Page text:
I’m afraid, really afraid!

Zan Azlee
The Malaysian Insider
May 24, 2013

MAY 24 — I’m going to be honest and say outright that I’m afraid of the recent turn of events in our country, with the numerous arrests being made and copies of newspapers being confiscated.

But it’s a complicated situation that everything is in right now. And I am seriously tired of all these complicated situations that we’ve been in since the election.

Yes, the election has come and gone. And yes, Barisan Nasional (BN) won and Pakatan Rakyat (PR) lost. It’s the worst faring by BN and the best by PR.

BN was quick to swear in their prime minister, while PR was quick to declare the election process being a fraud and not recognise the results.

And since they won the popular vote, PR leaders started organising rallies all around the country, knowing full well that the turnout would be huge.

Yada yada yada. And that’s when all hell broke loose in the BN camp.

It started out with racist statements being made by the BN camp which rightly angered not just the PR camp, but many Malaysians, me included.

And now, the cavalry has been set loose. Four people have been detained, Adam Adli, Haris Ibrahim, Tian Chua and Tamrin Ghafar, for sedition.

The cavalry also went on a spree around Malaysia, confiscating PR newspapers Harakah, Suara Keadilan and Rocket from newsstands, and even from the back of the distributor’s lorries.

Any sane, logical and rational human being will realise that this is a wrong step to take by the ruling government if they want to improve their standing with the rakyat.

I dare say that no matter how hardcore your support is for the ruling party, it has to be very difficult to justify this sort of action in this day and age.

It may have worked in 1987 when they carried out Ops Lalang where 106 individuals were arrested and three newspapers were banned. But it doesn’t work now.

The rakyat are not as susceptible and gullible as they were decades ago when information was limited and not accessible as it is today.

Some may argue that it’s all legal, and the PR camp and the activists knew the consequences when they did what they did.

Of course they would have known the consequences of their actions. But I feel that this is hardly an argument since there really is no other way to express what they have to say.

Aside from the legal aspects (of which its ethics can be debated), I really see no wrong in whatever they have done. Not even the sedition part.

I may not agree to violence as a form of overthrowing a government, but I agree to the fact that they have a right to say what they want to say.

And I definitely agree that the rakyat have a right to gather and assemble to express their beliefs as this is one of the basic tenets of democracy.

So when I said at the start of my article that I am afraid about the recent turn of events that have occurred in our country, I wasn’t afraid of the current situation.

What I am afraid of is the consequences of the actions taken by the ruling party in handling the situation, and whether they realise it or not.

  1. #1 by bennylohstocks on Saturday, 25 May 2013 - 12:35 am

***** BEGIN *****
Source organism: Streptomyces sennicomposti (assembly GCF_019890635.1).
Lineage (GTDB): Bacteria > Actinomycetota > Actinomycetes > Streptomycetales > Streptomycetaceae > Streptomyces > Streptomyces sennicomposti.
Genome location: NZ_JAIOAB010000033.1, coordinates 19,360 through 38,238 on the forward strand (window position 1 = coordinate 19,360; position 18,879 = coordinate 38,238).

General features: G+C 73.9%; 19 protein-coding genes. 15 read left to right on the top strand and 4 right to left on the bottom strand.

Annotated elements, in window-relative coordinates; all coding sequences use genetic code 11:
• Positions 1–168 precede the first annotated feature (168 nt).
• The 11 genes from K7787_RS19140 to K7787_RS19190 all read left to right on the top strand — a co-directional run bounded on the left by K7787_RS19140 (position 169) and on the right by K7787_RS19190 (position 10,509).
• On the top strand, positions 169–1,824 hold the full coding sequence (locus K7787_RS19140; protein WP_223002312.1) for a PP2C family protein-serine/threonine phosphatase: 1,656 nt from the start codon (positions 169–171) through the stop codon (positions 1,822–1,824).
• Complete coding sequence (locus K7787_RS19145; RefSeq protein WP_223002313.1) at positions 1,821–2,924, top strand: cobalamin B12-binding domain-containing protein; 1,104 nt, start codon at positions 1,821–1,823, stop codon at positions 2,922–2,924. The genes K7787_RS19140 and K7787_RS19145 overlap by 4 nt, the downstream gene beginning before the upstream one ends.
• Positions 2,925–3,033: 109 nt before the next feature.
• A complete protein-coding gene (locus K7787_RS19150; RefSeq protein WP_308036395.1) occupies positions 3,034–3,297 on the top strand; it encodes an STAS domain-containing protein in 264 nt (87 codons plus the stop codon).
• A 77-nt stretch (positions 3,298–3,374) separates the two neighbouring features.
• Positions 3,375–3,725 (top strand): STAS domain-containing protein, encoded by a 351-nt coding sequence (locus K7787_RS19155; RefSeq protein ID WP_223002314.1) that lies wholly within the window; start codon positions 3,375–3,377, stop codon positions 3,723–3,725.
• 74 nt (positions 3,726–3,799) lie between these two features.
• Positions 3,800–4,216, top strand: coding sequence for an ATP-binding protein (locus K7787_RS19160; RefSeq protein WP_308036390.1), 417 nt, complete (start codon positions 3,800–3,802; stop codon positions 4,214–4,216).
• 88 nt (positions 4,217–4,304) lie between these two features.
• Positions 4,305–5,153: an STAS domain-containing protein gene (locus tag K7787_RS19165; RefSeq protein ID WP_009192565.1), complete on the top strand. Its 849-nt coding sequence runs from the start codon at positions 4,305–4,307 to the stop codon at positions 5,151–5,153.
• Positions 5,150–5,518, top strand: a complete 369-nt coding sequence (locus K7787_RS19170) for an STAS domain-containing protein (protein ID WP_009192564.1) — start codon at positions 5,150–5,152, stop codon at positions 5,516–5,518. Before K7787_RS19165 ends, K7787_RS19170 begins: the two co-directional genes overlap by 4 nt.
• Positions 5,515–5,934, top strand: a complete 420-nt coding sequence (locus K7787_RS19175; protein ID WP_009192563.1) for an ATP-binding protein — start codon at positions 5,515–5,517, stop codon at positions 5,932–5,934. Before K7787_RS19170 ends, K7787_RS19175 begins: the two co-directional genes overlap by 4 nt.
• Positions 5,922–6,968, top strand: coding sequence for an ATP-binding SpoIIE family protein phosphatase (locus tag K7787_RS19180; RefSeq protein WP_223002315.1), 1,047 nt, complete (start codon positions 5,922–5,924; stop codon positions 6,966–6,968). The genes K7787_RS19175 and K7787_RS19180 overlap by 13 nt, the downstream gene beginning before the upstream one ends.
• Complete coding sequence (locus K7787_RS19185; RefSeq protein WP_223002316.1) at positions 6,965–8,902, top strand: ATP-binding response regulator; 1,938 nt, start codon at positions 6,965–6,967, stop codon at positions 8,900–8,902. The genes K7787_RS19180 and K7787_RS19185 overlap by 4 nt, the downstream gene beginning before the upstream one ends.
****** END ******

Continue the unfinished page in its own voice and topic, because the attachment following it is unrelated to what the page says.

2. #2 by yhsiew on Saturday, 25 May 2013 - 6:53 am

    Najib should be aware that its party’s unwillingness to reform and intolerance to dissent have caused it to be rejected by the rakyat (47:51), especially among the young people who are yearning for more democratic space. If Najib thinks that his party can continue in its old way, he is all wrong – BN will lose more seats to PR come GE14 or may even lose power to PR.

    In this day and age where people are being inundated with information from all corners of the globe through the Internet, they know their rights and what a democratically elected government should be. They are no longer as susceptible and gullible as they were decades ago when information was limited and concealed from them.

    Tun Abdullah Badawi was right, when he said (after stepping down from office) you cannot stop people from wanting change in this day and age.

  3. #3 by yhsiew on Saturday, 25 May 2013 - 7:20 am


    “its party’s unwillingness” should be “his party’s unwillingness”.

  4. #4 by Winston on Saturday, 25 May 2013 - 7:29 am

    Well, well, well.
    It all boils down to this.
    A good comparison would be to liken them to extortionists.
    Just like their ilk, the common criminals who extort money from the people, they will want to keep the game on no matter what.
    That way they don’t lose their source of “income” and they don’t have to answer for their crimes!
    And the extortion has been going on for decades!!!
    A stop must be made to such nonsense.
    Isn’t it??

  5. #5 by ENDANGERED HORNBILL on Saturday, 25 May 2013 - 11:37 am

    Truly, the whole of Malaysia – all right-thinking, all-sensible Malaysians, – are scared, truly scared of those sick-in-the-head UMNOputras and BN goons (aka mat rempit samsengs).

    The violence is always one-sided, Umno-sponsored?

  6. #6 by worldpress on Sunday, 26 May 2013 - 10:31 am

    I’m afraid, really afraid!

    If Urban tutup kedai the whole country economic would collapse

  7. #7 by tuahpekkong on Sunday, 26 May 2013 - 5:02 pm

    They think they can cow the people into submission by intimidating them. Five years isn’t a particularly long time. Another small percentage in voter swing will spell the end of BN but they are still in their slumber.

You must be logged in to post a comment.